Processor Specs for MB Pro and MB Air
May 16, 2014 2:46 PM   Subscribe

I'm confused about processing specs on newer/older Macbook Airs and Macbook Pros.

The current MacBook Air 13 is 1.4GHz Dual-Core Intel Core i5, Turbo Boost up to 2.7GHz

But Apple's also selling a refurb MBA-13 from June 2012 that's 2.0GHz dual-core Intel Core i7 (no "turbo boost" mentioned). Is it possible that the two year out of date computer's way faster/more powerful?

Also, I'm replacing a 2009 macbook pro that's 2.53ghz (Intel Core 2 Duo). Would these two Airs be less powerful because they're way under 2.53ghz? I was kind of hoping for a speed bump upon upgrading after five years....
posted by Quisp Lover to Computers & Internet (9 answers total) 3 users marked this as a favorite
Response by poster: I see there's an option to upgrade the current MBA to:

1.7GHz Dual-Core Intel Core i7, Turbo Boost up to 3.3GHz [Add $150.00]

...but even that is less than the 2.0GHz of the 2012 refurb
posted by Quisp Lover at 2:52 PM on May 16, 2014

Response by poster: Kalessin, thanks, that link seems to confirm, with some caveats, that i7 is better than i5. That's what I'd thought.

But my question is whether it's possible that a 2012 MBA could be more powerful than a 2014. And more powerful, even, than the most tricked-out 2014 MBA (per my posting just above)
posted by Quisp Lover at 2:58 PM on May 16, 2014

Best answer: GHz are pretty meaningless unless you're comparing among the same model. You'll want to look for benchmarks, which usually get posted when a new model lands. Don't have the link handy, but MacRumors usually posts them.
posted by supercres at 3:04 PM on May 16, 2014

Best answer: Here's a comparison of the 2012 2.0GHz i7 and the current 1.7GHz i7. They're roughly similar and have the same amount of cache, but the 1.7GHz is actually a bit faster and uses a bit less power. So CPU-wise, not a whole lot of difference. On the GPU side, the newer model has a more efficient GPU, but clocked slower than the GPU in the 2012 CPU. So that's probably a bit of a wash as well, but the newer one probably uses less power doing its job.

More GHz isn't always best: both of these machines run rings around even 3.0GHz CPUs from 5+ years ago. CPUs have reached a pretty definite ceiling in terms of clock speed, so CPU designers are trying to squeeze more and more performance per GHz, as well as more performance per watt, which keeps things running cooler and longer while on battery power.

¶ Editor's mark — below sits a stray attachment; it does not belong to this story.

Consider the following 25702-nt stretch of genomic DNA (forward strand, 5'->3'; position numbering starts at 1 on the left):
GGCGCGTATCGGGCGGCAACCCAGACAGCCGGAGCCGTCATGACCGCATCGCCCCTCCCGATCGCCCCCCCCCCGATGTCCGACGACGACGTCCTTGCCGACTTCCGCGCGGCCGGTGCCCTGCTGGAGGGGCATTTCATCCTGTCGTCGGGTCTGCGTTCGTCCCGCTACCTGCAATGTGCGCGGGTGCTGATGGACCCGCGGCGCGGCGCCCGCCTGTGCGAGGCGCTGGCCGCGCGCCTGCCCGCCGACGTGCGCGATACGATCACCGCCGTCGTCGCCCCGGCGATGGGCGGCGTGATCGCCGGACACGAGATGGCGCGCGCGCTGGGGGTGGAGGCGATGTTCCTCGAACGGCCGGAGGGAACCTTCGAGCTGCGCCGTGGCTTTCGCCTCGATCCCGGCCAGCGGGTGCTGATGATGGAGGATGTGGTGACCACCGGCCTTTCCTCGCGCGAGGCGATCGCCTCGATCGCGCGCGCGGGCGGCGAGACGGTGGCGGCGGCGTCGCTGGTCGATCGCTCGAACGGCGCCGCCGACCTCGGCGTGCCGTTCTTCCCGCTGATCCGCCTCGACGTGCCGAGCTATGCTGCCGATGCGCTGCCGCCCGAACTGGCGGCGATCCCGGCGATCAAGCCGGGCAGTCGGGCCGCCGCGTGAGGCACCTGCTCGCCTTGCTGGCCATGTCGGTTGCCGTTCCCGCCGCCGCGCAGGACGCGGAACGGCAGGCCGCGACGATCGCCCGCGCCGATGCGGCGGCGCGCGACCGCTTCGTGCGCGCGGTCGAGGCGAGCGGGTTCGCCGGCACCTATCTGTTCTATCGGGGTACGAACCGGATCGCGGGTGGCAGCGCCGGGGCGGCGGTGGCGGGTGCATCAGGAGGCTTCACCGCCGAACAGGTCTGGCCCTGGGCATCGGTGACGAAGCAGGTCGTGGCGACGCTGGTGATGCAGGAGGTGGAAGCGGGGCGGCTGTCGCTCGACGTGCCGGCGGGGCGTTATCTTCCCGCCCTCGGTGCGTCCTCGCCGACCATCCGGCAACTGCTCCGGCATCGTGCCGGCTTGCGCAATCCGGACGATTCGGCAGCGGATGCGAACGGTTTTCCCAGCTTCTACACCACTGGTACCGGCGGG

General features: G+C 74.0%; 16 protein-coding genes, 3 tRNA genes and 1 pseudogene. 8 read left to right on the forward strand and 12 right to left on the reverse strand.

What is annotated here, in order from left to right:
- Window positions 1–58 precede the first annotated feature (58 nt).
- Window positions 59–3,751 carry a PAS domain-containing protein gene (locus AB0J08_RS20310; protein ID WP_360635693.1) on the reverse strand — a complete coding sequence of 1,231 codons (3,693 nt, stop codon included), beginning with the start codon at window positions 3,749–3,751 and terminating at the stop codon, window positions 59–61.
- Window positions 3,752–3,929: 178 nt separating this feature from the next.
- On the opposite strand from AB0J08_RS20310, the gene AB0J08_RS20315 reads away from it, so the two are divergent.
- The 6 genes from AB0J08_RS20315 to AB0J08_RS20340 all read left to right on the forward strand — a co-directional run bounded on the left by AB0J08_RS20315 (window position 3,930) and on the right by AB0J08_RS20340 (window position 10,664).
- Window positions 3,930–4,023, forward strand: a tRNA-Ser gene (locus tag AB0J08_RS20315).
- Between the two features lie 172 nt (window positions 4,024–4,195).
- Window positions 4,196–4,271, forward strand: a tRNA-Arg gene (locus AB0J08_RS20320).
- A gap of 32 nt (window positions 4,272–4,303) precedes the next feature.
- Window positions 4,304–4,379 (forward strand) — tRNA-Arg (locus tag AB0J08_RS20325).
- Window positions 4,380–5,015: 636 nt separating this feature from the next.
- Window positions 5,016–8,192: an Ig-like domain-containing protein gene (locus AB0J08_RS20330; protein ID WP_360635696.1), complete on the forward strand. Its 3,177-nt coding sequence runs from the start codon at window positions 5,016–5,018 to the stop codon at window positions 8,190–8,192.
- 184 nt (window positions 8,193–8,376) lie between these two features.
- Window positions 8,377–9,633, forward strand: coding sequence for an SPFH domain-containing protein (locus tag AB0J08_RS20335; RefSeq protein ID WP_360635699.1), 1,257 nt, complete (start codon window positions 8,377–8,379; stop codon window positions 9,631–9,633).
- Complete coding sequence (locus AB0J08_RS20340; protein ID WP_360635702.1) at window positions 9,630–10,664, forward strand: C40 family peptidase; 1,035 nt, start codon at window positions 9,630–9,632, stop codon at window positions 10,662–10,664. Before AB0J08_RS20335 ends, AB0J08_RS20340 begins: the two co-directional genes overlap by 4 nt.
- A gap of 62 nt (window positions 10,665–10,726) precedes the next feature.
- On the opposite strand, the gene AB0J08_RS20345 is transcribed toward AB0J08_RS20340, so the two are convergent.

posted by zsazsa at 3:07 PM on May 16, 2014

Best answer: to the rescue:

MacBook Air "Core i7" 2.0 13" (Mid-2012)

MacBook Air "Core i5" 1.4 13" (Early 2014)

It looks like they have comparable performance according to the GeekBench scores. The stated battery life for the newer model is 12 hours while the old one is 7 hours. I'd also wager the SSD is faster in the newer model. I'd purchase the newer model myself.
posted by AaRdVarK at 3:10 PM on May 16, 2014

Best answer: The biggest difference in the processors is that the 2012 model is Intel's "Ivy Bridge" Core i chip while the current model is Intel's "Haswell" Core i chip. Haswell is dramatically more power efficient. It's also faster, in the sense that a Haswell chip with a lower clock speed will have similar performance to an Ivy Bridge chip with a higher clock speed. Here's a comparison from PC Mag that calls out, specifically, these MBAs, and notes that the Haswell variant has double the battery life of an Ivy Bridge model. Haswell is a big deal: it will have identical or better performance at lower clock speeds, and will destroy IB on battery life.

Here's the Ars Technica review of the 2013 MBA if you really want to delve into comparisons with 2012, but on battery life alone, you shouldn't touch the 2012.
posted by The Michael The at 3:13 PM on May 16, 2014

Best answer: You could also find the models you want to compare on Geekbench's list of Mac benchmarks and you'll get a decent comparison metric.

Looking at the benchmarks for 64-bit multicore performance: The 13" MacBook Air from 2012 that you mentioned scored 5905. The current 13" model scored 5283; in exchange for that tradeoff in raw speed you get that "turbo boost" feature, lighter weight, better graphics processing and waaaay better battery life.

Your 2009 MacBook Pro scored around 2600 when running the same benchmark (you didn't mention if you had a 13" or 15" but they were pretty close in performance). No matter what model you upgrade to, you're going to basically double your performance.
posted by bcwinters at 3:14 PM on May 16, 2014

Response by poster: Thanks, all. I think I'll buy the new one. After upgrading to 8gb ram plus the optional 1.7GHz i7, I'll pay $1450 rather than $1339 for the refurb, but will get Haswell performance and efficiency, plus Intel HD Graphics 5000 (the refurb has 4000 and I see some complaints out there).

Of course, at this price, I'm starting to come within reach of a MacBook Pro. But, of course, that's where they get you! At some point you have to say "enough"....

(my problem with MBP is that darned retina display. I mostly use my 'puter at home, with an external monitor, so all that expensive goodness would be wasted).
posted by Quisp Lover at 4:51 PM on May 16, 2014

Response by poster: FWIW, Apple just added this refurb (and I ordered it):

13" June 2013
1.7GHz Intel Core i7 (Haswell)
8GB memory
512GB flash storage
Intel HD Graphics 5000

for....$1,439. That's about $200 over the cost of a new MBA with half the ram, half the SSD, and a slower processor.

Multiple sources agree that the June 2013 MBA with this processor has identical performance as the 2014 MBA with this processor.
posted by Quisp Lover at 7:11 PM on May 16, 2014

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